Pilgrimages has been a universal practice throughout the history of mankind up till today. The Muslim practice of the pilgrimage to Mecca was indeed a practice performed centuries before the coming of Prophet Muhammad S.A.W to Arabia. Historically, Mecca had been the center of worship and annual pilgrimage where thousands of pilgrims across the Arabian Peninsula will come to pay homage to this sacred house of God.
Today, millions of pilgrims from around the globe continue to congregate in the Holy land of Mecca, committed to their conviction, performing the fifth pillar of the Islamic faith in the month of Zulhijjah. This practice of Hajj marks a significant journey for every Muslim as they symbolically experience the journey, endurance and hardship faced by Prophet Abraham, his son Prophet Ismail and Mother Hajar.
As the first inhabitant of Mecca, what was then known as Bakka, Hajar and her infant son Ismail, were left with almost nothing for their survival in this barren land with no dwellers. The only thing that Hajar had was faith and conviction to God that they will not be abandoned and a strong belief that they will be able to overcome the hardship and obstacles they had to face. The practice of Sai’ between Mount Safa and Mount Marwah today is the simulation of the act of Hajar a few centuries ago when she had to run between the two mountains seven times in search of water for her baby Ismail.
The grown up Ismail then met his father, Abraham and this depicts a story of passion and perseverance in face of uncertainties and evil whisperings. When Abraham was given a revelation in the form of a dream to sacrifice his son, Ismail upon listening to this revelation, expressed his willingness to be sacrificed. The humanity in Abraham however had initially made him reluctant to perform the act, however his strong belief in God and the conviction that Allah The Most Merciful will not instruct anything that will harm His servants propelled him to perform what he is told to do. Nevertheless, evil whisperings of the Satan tried to deviate his attention from God. In resisting evil forces that tried to move him away from the straight path of the Truth, Abraham threw stones at the devil several times at three different spots where the devil was believed to have appeared before him. Today, pilgrims continue to throw stones at the pillars known as the Jamrah in emulating the practice of Abraham in resisting evil temptations and serve as a psychological battle in fighting the dark forces of the Satan.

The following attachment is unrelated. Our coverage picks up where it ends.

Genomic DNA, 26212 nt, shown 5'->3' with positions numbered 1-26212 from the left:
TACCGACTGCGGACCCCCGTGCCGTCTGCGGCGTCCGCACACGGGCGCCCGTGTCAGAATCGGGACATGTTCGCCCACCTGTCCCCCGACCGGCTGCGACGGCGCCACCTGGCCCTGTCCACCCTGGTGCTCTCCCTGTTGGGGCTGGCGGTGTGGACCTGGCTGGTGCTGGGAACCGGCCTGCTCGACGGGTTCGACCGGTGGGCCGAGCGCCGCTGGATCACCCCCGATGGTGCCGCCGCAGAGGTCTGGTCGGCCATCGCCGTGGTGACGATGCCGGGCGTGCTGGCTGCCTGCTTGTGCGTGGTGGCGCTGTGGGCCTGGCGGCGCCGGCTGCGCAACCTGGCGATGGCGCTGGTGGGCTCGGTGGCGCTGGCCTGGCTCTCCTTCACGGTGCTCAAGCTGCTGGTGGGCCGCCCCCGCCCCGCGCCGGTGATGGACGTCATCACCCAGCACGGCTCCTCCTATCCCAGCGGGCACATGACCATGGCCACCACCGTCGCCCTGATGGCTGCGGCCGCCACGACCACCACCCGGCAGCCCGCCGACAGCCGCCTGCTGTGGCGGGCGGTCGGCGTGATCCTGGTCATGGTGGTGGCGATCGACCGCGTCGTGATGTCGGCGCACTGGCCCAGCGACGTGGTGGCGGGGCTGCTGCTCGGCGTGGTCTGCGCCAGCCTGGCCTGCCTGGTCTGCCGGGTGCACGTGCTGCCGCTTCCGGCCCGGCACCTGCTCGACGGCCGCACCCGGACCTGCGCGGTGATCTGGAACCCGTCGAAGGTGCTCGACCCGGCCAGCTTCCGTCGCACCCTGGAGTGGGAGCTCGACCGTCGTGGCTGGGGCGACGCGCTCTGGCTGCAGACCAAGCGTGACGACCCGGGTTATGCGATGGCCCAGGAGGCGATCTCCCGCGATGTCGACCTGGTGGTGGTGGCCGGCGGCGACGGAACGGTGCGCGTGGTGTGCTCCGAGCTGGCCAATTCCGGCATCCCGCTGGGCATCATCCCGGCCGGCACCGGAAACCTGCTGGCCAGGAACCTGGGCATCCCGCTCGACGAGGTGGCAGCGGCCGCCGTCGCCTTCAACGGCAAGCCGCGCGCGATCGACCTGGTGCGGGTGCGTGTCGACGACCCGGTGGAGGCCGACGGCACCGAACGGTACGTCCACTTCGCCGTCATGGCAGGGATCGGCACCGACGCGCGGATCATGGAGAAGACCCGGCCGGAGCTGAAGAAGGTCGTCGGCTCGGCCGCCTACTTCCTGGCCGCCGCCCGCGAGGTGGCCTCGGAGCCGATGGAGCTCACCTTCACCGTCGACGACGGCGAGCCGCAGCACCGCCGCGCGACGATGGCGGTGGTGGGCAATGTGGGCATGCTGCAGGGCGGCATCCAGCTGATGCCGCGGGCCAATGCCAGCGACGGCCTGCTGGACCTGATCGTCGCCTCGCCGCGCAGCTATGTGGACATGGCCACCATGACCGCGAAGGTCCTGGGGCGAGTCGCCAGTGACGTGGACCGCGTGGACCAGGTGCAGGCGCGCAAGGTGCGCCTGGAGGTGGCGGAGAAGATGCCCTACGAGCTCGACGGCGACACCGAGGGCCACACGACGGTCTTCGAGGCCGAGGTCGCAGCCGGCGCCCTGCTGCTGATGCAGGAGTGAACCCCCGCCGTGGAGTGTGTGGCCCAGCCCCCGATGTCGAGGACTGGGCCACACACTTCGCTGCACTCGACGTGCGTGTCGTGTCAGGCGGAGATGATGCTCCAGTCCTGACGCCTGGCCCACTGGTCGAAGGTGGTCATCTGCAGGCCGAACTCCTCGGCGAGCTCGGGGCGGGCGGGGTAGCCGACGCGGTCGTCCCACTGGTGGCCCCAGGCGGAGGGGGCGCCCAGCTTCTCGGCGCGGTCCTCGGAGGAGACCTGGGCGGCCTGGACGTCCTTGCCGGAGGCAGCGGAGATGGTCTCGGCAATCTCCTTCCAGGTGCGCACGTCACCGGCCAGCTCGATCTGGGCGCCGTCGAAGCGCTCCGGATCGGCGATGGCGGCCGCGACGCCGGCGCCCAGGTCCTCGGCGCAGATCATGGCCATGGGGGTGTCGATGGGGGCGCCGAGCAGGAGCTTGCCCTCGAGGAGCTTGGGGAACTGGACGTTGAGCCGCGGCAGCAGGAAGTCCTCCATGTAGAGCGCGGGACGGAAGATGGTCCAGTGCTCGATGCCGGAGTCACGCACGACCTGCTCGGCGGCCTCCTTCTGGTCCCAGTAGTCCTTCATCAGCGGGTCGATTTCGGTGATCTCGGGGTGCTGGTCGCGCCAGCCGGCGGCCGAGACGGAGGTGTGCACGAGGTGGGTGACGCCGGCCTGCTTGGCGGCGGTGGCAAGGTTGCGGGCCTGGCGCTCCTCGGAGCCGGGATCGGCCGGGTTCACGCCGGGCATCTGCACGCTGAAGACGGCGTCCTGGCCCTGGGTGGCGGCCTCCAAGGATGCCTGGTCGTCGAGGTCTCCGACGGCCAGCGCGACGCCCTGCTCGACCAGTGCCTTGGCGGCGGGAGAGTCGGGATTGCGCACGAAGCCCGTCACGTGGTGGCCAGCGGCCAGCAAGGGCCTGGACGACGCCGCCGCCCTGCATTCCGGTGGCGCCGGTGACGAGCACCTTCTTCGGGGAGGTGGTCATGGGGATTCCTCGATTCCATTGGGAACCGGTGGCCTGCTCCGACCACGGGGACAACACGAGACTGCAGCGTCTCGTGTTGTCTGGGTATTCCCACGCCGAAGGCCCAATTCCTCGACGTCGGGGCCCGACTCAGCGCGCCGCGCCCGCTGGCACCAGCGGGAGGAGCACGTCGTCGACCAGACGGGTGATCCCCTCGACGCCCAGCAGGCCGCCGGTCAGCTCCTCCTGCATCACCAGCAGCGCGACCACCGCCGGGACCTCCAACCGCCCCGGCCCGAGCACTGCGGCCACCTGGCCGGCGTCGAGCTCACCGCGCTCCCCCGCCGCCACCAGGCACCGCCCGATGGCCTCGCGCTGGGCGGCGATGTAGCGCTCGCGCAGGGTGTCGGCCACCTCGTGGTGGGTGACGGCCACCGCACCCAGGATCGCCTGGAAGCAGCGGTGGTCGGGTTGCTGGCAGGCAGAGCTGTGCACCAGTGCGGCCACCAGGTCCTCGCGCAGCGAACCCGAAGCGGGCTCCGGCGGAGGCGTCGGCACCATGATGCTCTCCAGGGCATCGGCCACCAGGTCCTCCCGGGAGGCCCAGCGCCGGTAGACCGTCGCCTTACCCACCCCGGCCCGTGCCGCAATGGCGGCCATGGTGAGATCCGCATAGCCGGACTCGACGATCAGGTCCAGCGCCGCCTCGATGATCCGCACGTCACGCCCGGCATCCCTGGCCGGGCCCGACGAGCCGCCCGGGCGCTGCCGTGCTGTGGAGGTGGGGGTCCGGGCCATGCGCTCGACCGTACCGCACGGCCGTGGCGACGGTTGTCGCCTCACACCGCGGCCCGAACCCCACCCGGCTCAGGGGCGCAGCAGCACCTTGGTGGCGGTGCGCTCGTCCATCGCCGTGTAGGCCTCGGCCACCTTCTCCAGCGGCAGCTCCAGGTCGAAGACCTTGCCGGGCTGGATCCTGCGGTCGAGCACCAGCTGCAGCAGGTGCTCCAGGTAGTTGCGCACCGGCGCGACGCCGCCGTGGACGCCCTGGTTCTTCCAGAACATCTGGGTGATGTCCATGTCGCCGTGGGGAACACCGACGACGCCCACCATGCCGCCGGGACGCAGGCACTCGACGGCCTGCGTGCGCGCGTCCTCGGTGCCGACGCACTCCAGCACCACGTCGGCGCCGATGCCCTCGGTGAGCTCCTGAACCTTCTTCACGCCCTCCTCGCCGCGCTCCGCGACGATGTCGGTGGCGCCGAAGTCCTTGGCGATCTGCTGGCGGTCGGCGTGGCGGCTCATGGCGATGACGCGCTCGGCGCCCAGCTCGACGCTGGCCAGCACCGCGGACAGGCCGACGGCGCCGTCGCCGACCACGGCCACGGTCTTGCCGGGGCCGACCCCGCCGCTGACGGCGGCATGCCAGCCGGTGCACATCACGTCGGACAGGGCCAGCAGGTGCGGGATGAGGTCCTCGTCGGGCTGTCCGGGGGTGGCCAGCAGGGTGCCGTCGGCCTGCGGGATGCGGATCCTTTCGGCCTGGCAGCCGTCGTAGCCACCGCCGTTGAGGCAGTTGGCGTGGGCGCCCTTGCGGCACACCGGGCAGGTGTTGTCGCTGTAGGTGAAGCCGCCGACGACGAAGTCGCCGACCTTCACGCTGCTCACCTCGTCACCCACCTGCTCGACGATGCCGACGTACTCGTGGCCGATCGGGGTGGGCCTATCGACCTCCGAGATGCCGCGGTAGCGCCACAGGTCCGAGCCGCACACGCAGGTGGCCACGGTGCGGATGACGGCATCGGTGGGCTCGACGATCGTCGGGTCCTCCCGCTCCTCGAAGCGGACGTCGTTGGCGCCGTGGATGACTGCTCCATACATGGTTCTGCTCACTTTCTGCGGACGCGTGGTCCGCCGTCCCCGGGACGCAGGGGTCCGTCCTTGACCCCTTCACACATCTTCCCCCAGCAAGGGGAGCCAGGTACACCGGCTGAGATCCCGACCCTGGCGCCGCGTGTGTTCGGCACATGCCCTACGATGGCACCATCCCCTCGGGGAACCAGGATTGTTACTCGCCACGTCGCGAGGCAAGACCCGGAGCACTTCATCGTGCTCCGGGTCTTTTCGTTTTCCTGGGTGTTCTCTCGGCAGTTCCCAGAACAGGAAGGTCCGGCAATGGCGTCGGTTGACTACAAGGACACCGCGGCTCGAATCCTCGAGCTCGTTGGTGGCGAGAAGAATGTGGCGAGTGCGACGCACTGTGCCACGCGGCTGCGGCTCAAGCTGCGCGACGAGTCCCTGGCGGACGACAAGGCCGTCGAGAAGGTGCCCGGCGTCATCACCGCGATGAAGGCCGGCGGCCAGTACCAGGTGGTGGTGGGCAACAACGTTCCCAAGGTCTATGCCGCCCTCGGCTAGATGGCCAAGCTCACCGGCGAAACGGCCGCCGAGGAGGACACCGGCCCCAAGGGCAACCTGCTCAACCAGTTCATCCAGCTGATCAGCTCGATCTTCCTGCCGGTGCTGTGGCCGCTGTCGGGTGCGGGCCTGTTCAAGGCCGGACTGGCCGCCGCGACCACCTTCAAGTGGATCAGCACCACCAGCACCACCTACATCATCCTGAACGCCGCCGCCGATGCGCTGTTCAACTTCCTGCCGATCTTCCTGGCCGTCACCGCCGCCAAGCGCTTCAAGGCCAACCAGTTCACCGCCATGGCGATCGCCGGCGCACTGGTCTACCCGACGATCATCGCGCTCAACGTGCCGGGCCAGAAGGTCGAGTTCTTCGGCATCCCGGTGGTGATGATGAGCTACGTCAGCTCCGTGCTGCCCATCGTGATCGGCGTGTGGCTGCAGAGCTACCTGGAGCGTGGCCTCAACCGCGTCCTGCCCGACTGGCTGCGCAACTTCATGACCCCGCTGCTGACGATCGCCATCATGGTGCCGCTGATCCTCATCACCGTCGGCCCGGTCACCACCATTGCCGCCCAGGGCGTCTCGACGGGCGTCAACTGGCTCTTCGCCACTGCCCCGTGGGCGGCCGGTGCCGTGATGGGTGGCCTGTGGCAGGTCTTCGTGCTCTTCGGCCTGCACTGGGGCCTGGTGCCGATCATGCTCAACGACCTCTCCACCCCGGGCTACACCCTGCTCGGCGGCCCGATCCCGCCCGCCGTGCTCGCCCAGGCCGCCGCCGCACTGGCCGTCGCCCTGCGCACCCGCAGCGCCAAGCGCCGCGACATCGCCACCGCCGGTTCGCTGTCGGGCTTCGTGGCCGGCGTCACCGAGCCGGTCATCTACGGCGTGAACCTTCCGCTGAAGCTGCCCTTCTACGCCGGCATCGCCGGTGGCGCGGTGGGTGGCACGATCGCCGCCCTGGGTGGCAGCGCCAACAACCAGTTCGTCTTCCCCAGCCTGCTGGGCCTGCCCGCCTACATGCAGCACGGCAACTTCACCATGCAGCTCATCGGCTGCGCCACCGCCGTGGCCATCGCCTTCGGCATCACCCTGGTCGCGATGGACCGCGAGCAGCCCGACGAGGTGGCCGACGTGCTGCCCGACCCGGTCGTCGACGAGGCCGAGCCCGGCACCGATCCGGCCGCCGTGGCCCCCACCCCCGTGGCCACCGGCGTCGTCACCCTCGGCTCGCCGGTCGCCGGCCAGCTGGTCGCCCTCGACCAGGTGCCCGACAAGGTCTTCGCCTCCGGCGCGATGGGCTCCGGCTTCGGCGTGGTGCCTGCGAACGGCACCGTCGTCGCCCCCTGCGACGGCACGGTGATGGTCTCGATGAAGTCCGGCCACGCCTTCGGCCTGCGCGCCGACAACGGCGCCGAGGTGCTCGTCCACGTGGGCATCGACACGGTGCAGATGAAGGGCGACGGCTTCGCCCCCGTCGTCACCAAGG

With his successful battle against falsehood by resisting the evil forces, Abraham then continue to sacrifice his son. However, in the mercy of The Almighty God, his son was replaced with a sheep and was thus spared his life. This set the precedence for the sacrificial rituals performed by Muslims across the globe in the day of Eiduladha and the three days of Tahsreeq. The significance of this ritual is such that the meat of the animals being sacrificed will be shared and distributed for the consumption of the society-at-large. It invokes the spirit of compassion and encourages the culture of sharing and caring amongst the society. At the same time, the strict guidelines of the slaughtering process in ensuring the least pain for the animals demonstrates the respect of animal rights recognized in the doctrine of Islam.
The festival of Hajj on the other hand signifies an assembly of cohesion and unity as they stand united in the field of Arafah and in their circumambulation around the black cubic structure of the Ka’bah. The donning of the ihram – two pieces of white cloth for the male pilgrims denotes a symbol of humility in front of the Almighty Lord, where pilgrims of different socio-economic status and different socio-strata stand equally before their Lord.
The practices of the Hajj rituals as performed by Muslims today is essentially the rites revived by Prophet Muhammad S.A.W demonstrated in his Farewell Hajj. This revival practice of Prophet Muhammad indicates the journey towards purification from the corruption and the injustices of this world as practiced by the pagan Arabs in the Dark Ages of Arabia. This spirit of revivalism serves as a focal point in the Islamic faith, a reminder for Muslims to continue to return to the eternal principles and values of Islam, towards resisting evils and corruptions, and restoring justice and humanity in this World.
Ridhwan Mohd Basor
Occupation: Student – Currently pursuing his Masters
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